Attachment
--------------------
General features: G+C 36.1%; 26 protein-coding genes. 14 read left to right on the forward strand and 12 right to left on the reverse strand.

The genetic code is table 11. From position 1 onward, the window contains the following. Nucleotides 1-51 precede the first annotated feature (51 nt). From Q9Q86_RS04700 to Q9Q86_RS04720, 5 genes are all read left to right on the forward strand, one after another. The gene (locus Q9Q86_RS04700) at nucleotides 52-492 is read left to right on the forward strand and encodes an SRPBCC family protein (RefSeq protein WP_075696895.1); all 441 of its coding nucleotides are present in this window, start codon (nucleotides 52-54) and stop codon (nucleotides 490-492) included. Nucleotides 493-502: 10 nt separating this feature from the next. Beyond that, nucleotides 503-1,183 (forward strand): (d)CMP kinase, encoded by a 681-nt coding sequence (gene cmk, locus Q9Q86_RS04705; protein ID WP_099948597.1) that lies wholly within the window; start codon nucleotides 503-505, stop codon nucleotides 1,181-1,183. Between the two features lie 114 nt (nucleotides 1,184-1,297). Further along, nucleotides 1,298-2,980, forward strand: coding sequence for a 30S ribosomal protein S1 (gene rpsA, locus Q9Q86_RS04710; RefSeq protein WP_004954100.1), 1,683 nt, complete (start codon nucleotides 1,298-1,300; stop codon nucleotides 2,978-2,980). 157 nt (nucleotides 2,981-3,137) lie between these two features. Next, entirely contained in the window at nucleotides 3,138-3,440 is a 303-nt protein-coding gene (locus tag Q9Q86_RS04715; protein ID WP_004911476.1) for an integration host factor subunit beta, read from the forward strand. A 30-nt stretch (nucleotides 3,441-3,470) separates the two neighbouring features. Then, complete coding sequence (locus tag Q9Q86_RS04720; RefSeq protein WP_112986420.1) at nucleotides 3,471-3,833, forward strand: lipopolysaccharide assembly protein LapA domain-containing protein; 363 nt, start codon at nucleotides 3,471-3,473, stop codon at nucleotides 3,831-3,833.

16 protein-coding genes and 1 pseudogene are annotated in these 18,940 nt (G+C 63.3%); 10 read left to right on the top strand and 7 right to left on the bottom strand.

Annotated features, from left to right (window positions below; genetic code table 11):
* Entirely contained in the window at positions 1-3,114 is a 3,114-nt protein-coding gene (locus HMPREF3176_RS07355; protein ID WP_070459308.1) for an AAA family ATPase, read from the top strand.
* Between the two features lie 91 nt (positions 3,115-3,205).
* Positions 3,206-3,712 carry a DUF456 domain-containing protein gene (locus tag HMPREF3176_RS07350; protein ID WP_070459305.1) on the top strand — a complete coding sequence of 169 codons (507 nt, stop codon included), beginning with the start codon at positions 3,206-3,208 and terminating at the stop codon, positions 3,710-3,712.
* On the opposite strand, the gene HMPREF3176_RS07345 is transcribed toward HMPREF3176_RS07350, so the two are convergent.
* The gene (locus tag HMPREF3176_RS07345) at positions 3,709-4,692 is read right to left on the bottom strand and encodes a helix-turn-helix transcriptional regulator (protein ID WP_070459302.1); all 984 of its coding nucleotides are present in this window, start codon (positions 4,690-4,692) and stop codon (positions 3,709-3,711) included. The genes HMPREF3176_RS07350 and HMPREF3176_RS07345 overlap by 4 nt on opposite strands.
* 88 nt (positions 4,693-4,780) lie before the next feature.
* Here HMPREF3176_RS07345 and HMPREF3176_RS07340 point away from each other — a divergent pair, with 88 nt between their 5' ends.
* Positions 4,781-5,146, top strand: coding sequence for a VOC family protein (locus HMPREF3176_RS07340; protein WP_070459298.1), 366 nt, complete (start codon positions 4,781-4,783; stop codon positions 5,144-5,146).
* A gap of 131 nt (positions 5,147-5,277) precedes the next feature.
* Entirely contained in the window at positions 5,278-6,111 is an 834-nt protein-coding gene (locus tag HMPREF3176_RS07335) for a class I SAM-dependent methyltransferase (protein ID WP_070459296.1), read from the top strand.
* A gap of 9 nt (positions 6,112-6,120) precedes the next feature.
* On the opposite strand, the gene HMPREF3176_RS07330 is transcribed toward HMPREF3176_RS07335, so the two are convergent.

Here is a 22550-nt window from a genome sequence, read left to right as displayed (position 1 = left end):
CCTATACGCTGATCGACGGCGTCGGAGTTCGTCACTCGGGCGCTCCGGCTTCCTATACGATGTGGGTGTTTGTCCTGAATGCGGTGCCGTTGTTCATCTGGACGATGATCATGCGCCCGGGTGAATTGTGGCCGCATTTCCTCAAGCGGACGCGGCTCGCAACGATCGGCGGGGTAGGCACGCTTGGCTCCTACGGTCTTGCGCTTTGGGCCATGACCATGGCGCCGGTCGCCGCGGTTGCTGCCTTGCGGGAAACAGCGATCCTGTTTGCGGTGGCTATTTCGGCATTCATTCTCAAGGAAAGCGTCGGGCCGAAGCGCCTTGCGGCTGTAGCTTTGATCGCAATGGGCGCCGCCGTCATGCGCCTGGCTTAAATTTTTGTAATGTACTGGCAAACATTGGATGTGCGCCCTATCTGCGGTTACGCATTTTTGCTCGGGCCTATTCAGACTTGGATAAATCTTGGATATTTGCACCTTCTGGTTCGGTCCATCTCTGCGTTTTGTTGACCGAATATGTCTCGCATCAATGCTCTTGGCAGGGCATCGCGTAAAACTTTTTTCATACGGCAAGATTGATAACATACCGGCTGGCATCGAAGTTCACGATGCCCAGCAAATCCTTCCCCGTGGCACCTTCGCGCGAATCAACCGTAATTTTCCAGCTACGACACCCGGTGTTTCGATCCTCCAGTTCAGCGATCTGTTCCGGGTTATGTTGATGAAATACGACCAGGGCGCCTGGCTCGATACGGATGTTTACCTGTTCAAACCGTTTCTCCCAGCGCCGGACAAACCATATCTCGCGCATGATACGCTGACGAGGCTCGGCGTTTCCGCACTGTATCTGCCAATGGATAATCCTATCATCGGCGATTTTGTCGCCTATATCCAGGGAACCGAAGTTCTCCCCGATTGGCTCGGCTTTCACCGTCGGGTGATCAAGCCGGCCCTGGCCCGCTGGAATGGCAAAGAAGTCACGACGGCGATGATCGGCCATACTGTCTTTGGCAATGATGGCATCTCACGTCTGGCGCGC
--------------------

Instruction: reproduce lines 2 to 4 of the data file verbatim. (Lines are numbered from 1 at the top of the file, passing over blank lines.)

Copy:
The genetic code is table 11. From position 1 onward, the window contains the following. Nucleotides 1-51 precede the first annotated feature (51 nt). From Q9Q86_RS04700 to Q9Q86_RS04720, 5 genes are all read left to right on the forward strand, one after another. The gene (locus Q9Q86_RS04700) at nucleotides 52-492 is read left to right on the forward strand and encodes an SRPBCC family protein (RefSeq protein WP_075696895.1); all 441 of its coding nucleotides are present in this window, start codon (nucleotides 52-54) and stop codon (nucleotides 490-492) included. Nucleotides 493-502: 10 nt separating this feature from the next. Beyond that, nucleotides 503-1,183 (forward strand): (d)CMP kinase, encoded by a 681-nt coding sequence (gene cmk, locus Q9Q86_RS04705; protein ID WP_099948597.1) that lies wholly within the window; start codon nucleotides 503-505, stop codon nucleotides 1,181-1,183. Between the two features lie 114 nt (nucleotides 1,184-1,297). Further along, nucleotides 1,298-2,980, forward strand: coding sequence for a 30S ribosomal protein S1 (gene rpsA, locus Q9Q86_RS04710; RefSeq protein WP_004954100.1), 1,683 nt, complete (start codon nucleotides 1,298-1,300; stop codon nucleotides 2,978-2,980). 157 nt (nucleotides 2,981-3,137) lie between these two features. Next, entirely contained in the window at nucleotides 3,138-3,440 is a 303-nt protein-coding gene (locus tag Q9Q86_RS04715; protein ID WP_004911476.1) for an integration host factor subunit beta, read from the forward strand. A 30-nt stretch (nucleotides 3,441-3,470) separates the two neighbouring features. Then, complete coding sequence (locus tag Q9Q86_RS04720; RefSeq protein WP_112986420.1) at nucleotides 3,471-3,833, forward strand: lipopolysaccharide assembly protein LapA domain-containing protein; 363 nt, start codon at nucleotides 3,471-3,473, stop codon at nucleotides 3,831-3,833.

16 protein-coding genes and 1 pseudogene are annotated in these 18,940 nt (G+C 63.3%); 10 read left to right on the top strand and 7 right to left on the bottom strand.

Annotated features, from left to right (window positions below; genetic code table 11):